Since the ‘Miracle on the Hudson’ in 2009 where US Airways Captain Sully Sullenberger made a heroic water landing protecting the lives of all 155 passengers and crew onboard shortly after taking off from LaGuardia Airport due to a bird strike, the problem has not been fully addressed by federal authorities. In April 2012, a Los Angeles-bound Delta Airlines flight was forced into an emergency return to JFK Airport shortly after takeoff due to bird strike. According to news reports, LaGuardia and JFK airports saw increases in bird strikes of 28% and 53%, respectively, between 2009 and 2011.  

 

The molting period for Canada geese starts in mid-June and lasts through mid-July.  The Department of the Interior currently has the authority through its U.S. Fish & Wildlife Service permits to remove an estimated 200 geese in two landfill areas – Pennsylvania Avenue and Fountain Avenue – along the Jamaica Bay shoreline. Senator Gillibrand urged the agency to take action and begin removal as soon as possible. 

 

The final decision on the USDA’s environmental impact study, which examines effective, safe ways to reduce bird strikes, is set to be issued in the coming weeks, leaving a window of approximately 15 days to remove additional geese at Gateway National Park. Senator Gillibrand urged the Interior Department to work expeditiously with the USDA in issuing permits needed to remove the additional geese during that period once the study is finalized. 

 

The National Park Service, which manages the wildlife refuge, has cited the need for the completion of this study before allowing USDA workers to remove birds from the refuge area. 

 

After the heroic landing of Capt. Sully Sullenberger, the U.S. Department of Agriculture and National Park Service vowed to address the public safety problem posed by Canada geese residing at Jamaica Bay Wildlife Refuge. More than three years later, the problem continues to pose safety risks to flights departing New York airports.

 

Full text of Senator Gillibrand’s letter to Interior Secretary Salazar is below:

Dear Secretary Salazar, 

Thank you for taking the time to talk with me regarding the continued threat to aircraft safety posed by Canada Geese residing at Gateway National Recreation Area in New York, and for your leadership and attention to this issue.

As we discussed, I urge you to take action before the end of June to issue permits to remove 200 geese at the Pennsylvania Avenue and Fountain Avenue landfills.  Additionally, it is my understanding that the U.S. Department of Agriculture plans to issue a Record of Decision on the Supplemental Environmental Impact Statement on Bird Strike Hazard Reduction at John F. Kennedy International Airport by July 1.  Once a Record of Decision is issued, I also urge you to immediately issue permits to begin the process of culling additional geese on the applicable National Park Service land before the end of the 2012 molting period.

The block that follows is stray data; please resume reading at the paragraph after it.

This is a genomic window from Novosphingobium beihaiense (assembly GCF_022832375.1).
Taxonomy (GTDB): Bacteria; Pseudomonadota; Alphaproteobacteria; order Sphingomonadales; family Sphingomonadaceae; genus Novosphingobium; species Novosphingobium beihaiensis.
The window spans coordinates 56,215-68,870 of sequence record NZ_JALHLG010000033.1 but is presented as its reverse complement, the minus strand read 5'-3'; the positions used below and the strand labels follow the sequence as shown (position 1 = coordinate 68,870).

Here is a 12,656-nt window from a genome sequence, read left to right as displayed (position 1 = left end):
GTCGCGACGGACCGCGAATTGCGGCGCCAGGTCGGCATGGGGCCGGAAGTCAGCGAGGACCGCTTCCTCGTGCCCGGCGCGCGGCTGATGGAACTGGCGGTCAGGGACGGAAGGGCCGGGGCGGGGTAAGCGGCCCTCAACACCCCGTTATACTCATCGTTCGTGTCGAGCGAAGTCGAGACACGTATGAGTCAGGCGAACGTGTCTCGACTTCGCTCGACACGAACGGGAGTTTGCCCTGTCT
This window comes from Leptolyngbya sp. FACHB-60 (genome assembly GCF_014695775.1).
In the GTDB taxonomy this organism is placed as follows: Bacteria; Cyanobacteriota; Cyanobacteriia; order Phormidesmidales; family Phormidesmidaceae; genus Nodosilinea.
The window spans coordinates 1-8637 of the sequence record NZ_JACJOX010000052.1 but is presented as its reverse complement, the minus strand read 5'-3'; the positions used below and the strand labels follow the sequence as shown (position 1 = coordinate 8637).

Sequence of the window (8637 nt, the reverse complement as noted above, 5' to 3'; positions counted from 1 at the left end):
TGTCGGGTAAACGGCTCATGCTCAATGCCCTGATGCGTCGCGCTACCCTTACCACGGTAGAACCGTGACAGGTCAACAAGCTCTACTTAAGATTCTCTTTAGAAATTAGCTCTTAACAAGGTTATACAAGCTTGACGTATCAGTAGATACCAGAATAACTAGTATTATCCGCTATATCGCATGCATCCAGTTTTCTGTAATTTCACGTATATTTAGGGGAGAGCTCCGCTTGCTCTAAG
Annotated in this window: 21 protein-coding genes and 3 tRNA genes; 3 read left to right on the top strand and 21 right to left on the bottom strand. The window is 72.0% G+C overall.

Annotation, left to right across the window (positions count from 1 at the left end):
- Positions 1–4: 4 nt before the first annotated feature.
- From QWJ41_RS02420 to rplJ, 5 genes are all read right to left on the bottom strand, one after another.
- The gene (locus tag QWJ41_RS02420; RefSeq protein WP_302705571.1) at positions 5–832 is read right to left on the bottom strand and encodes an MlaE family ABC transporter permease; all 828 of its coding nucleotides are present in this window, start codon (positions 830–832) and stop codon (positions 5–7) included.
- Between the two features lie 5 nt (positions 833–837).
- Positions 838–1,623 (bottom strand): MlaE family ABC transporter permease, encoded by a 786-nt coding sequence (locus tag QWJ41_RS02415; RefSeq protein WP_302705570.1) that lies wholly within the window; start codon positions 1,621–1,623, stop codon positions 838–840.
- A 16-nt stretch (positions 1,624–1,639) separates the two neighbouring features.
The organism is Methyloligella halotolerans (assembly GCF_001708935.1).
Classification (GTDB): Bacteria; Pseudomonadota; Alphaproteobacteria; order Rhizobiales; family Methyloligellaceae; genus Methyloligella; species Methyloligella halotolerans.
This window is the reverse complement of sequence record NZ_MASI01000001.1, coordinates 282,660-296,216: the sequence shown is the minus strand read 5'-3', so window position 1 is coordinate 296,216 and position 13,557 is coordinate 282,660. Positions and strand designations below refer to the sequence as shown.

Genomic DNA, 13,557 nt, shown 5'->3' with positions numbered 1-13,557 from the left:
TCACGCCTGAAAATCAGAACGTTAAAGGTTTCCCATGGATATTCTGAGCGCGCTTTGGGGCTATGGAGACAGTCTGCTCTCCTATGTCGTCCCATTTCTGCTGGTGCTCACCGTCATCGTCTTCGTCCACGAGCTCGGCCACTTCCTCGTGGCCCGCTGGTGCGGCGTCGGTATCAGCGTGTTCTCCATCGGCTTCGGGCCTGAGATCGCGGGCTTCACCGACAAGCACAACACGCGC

Recent bird strikes on aircraft taking off from New York’s major airports once again highlighted the urgency of this issue.  Since the “Miracle on the Hudson” landing of US Airways Flight 1549 on January 15, 2009, New Yorkers have been waiting for a comprehensive and long-term solution to the threat posed by Canada Geese residing near our airports.  While I am dismayed that it has taken more than three years to complete the necessary review and analysis of alternatives, I am encouraged by the willingness of your Department and the other cooperating agencies to complete the environmental review process and begin implementation of the proposed action, including the culling of Canada Geese, before the conclusion of the 2012 molting period for Canada Geese. 

I understand that culling of Canada Geese is one component of a comprehensive solution to the bird strike problem, and I am committed to working with your department, and all of the federal agencies involved, on the implementation of a variety of management activities, including lethal and non-lethal activities, to ensure that the safety of the flying public is protected in a way that is consistent with the mission of Gateway National Recreation Area and protects the environment, character, and natural beauty of Jamaica Bay. 

Thank you for your consideration of this critical request, and I look forward to continuing to work with you on this and other issues of importance to New Yorkers.